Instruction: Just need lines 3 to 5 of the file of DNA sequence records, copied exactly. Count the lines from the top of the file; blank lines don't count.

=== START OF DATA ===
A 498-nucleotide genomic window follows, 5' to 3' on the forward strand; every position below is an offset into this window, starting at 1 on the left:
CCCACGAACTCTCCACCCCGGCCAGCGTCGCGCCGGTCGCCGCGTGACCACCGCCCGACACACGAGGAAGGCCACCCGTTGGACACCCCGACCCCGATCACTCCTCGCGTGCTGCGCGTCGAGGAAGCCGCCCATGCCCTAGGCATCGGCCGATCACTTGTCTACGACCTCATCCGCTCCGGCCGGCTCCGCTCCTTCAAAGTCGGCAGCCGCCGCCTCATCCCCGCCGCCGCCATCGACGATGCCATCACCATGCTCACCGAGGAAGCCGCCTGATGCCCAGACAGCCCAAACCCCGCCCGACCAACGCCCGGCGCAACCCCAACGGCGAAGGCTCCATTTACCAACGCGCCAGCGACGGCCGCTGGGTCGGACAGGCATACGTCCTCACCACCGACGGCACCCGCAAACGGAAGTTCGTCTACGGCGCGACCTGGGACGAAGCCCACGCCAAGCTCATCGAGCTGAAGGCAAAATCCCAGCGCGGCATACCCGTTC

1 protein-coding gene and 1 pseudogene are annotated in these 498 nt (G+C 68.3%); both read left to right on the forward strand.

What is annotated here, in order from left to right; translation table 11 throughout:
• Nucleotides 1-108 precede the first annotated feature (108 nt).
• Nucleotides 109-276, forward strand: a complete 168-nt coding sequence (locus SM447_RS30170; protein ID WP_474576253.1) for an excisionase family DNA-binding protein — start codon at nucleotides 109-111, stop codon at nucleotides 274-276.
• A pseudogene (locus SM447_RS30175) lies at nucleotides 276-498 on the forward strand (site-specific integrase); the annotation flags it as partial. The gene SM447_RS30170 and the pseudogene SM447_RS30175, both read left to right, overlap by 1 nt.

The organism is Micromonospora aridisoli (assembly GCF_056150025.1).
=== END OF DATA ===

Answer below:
1 protein-coding gene and 1 pseudogene are annotated in these 498 nt (G+C 68.3%); both read left to right on the forward strand.

What is annotated here, in order from left to right; translation table 11 throughout:
• Nucleotides 1-108 precede the first annotated feature (108 nt).